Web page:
http://www.notbyhalf.com/adding-commas-animated-numbers/

Or just use this code:
// Pick-whip number from Slider or Point Control and assign to mySlider
// For example: var mySlider = effect("Point Control")("Point")[0];

var mySlider = 123456789;

// Use the commas function defined below to format your number.
// Commas takes three properties - the number input,
// the size of the groups of numbers and the number of decimal places.
// You can use this function and only give it the base number.

var numberstring = commas(mySlider);

// This is the final output of this expression.
// Use quotes around other text that you want to
// join with your numberstring variable.
// eg. '$' + numberstring + ' RAISED'

'$' + numberstring;

function commas(number, groupSize, decimals){

// Default settings if only a number is provided.

groupSize = (groupSize == undefined) ? 3 : groupSize;
decimals = (decimals == undefined) ? 0 : decimals;
var theComma = ",";

// Round to given decimal places and convert number to string
var strNumber = Number(number).toFixed(decimals).toString()

// Store decimal places separately,
//with a bullet point if they exist or empty string if not.
var arrNumber = strNumber.split('.')
var decimalPlaces = (arrNumber.length > 1) ? '.' + arrNumber[1] : '';

// Convert to array to split into characters
var anum = arrNumber[0].split('');

// New array to hold formatted number
var fnum = new Array();

var count = 0;

// Process the characters in reverse,
//inserting a comma after each groupSize.
for(var i = anum.length-1; i >= 0; i--){
fnum.push(anum[i]);
count++;
// If the count is divisble by the groupSize and this is not
//the last (ie. first) character, add a comma.
if(count % groupSize == 0 && i != 0){
fnum.push(theComma);
}
}

return fnum.reverse().join('') + decimalPlaces;
}

//——————older post———————–//

This is a quick expression to add a “$” and a comma at the thousands place (only).  Put this script on the “source text” attribute of a text area. Add the effect: Effects>Expression Controls>Slider Control and put a slider on the text area to keyframe the value.

 

v="$"+Math.round(effect("Value")("Slider").value);
if (v.length > 3){
v.substr(0, v.length -3) + "," + v.substr(-3);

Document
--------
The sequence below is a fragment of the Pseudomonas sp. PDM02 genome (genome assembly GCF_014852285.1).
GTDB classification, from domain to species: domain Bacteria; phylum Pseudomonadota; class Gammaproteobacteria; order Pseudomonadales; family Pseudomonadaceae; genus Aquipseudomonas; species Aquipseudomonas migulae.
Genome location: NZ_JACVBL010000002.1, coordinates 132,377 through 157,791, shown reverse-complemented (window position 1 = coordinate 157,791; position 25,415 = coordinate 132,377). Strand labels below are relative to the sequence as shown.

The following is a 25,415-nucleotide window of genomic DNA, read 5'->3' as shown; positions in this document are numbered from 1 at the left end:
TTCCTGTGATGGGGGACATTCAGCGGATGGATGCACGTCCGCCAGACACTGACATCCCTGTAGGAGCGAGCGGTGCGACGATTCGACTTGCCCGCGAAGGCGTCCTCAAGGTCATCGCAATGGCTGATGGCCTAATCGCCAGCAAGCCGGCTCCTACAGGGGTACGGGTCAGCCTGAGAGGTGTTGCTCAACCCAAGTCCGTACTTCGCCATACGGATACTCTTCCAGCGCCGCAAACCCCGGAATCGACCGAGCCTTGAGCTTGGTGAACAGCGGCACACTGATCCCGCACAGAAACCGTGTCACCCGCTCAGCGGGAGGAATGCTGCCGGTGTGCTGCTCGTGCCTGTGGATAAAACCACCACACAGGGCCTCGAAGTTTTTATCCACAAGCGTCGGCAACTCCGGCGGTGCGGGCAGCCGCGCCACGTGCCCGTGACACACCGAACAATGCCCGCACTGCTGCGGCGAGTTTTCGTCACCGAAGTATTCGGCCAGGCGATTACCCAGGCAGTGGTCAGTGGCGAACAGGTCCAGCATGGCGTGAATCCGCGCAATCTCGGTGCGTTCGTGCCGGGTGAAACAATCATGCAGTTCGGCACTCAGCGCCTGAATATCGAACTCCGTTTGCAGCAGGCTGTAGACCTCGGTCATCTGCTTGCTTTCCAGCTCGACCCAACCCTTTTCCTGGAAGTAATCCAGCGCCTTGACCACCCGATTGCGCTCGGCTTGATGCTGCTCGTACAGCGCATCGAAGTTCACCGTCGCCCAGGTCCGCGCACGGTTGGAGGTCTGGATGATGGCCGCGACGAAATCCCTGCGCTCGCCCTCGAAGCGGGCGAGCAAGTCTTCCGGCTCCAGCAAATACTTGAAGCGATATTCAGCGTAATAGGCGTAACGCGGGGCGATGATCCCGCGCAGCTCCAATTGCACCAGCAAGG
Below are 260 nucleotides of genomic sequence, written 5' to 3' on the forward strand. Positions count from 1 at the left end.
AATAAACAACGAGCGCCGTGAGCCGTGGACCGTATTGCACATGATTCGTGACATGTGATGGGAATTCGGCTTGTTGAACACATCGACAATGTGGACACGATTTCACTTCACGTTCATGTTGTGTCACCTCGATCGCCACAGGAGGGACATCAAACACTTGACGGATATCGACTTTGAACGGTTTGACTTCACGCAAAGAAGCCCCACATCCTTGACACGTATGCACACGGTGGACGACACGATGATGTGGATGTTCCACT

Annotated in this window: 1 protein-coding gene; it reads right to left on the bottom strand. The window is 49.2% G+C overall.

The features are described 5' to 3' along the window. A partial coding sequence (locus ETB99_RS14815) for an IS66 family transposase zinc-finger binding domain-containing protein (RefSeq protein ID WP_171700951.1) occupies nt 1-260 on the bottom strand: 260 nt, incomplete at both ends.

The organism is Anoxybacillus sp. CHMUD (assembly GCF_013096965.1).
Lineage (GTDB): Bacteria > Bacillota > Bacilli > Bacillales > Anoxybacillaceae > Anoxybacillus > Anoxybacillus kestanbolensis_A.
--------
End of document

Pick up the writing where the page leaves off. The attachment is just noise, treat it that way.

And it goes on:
}else{
v
}

This will display the markers as text on screen.

Apply this code to the SourceText expression area of a Text layer. Also note that the code below is referring to markers placed on a Null layer called “markers”. (Doesn’t work with markers put in the top of the timeline).

n = 0;
if (thisComp.layer("markers").marker.numKeys > 0){
  n = thisComp.layer("markers").marker.nearestKey(time).index;
  if (thisComp.layer("markers").marker.key(n).time > time){
    n--;
  }
}

if (n == 0){
 "";
}else{
text.sourceText=thisComp.layer("markers").marker.key(n).comment;
}

What a goofy pain. Every time I use loopOut to make a looping sequence (running, flapping, etc.) I end up with a blank frame at the end of each loop sequence.

My solution was to not change any of the (2 automatically created) keyframes in my outer comp (the one applying Time Remap), but to

1. Inside my precomp, add an additional frame to my precomp that matched the first frame of the looping sequence and extend the footage one frame so that it’s visible on that last keyframe.

As usual,
2. Apply Time Remap to the outside of my comp and the Expression for loopOut.
3. Extend the duration, now that it can be expanded to infinity.

Honestly, I still don’t understand why that would affect the frame that was “blank”, but hey, I’ve got a deadline to meet! I’ll sharpen my axe later!

Working with the ease of key frames can be a bit of a pain in After Effects. I’m still waiting for that beautiful Robert Penner-inspired library of easing functions, but until someone creates that panel, here are some tools I like:

Try aescript.com for a script panel called Keysmith. This puts the ease and some other tools right on screen in a panel, making it easy to click to apply.

Also try Animation Patterns, which will let you apply various preset patterns like ‘Bounce Out’ and ‘Rubber InOut’. It’s a little limited on presets, but quite expandable on your own if you watch the tutorials.  I’d love for someone to build a more expansive library to apply to it. It’s similar to Ease N Wiz, which I used quite a bit, but it overcomes EaseNWiz’s biggest limitation and allows you to apply different patterns to various keyframes of the same property. (e.g. keyframe 1 to 2 uses bounce out, but 3 to 4 uses pendulum)

They’re all “name your own price”, so you can throw them some incentive if they work well for you.

Of course, you can also always use CMD-SHIFT-K to access these keyframe values in After Effect’s built-in panel.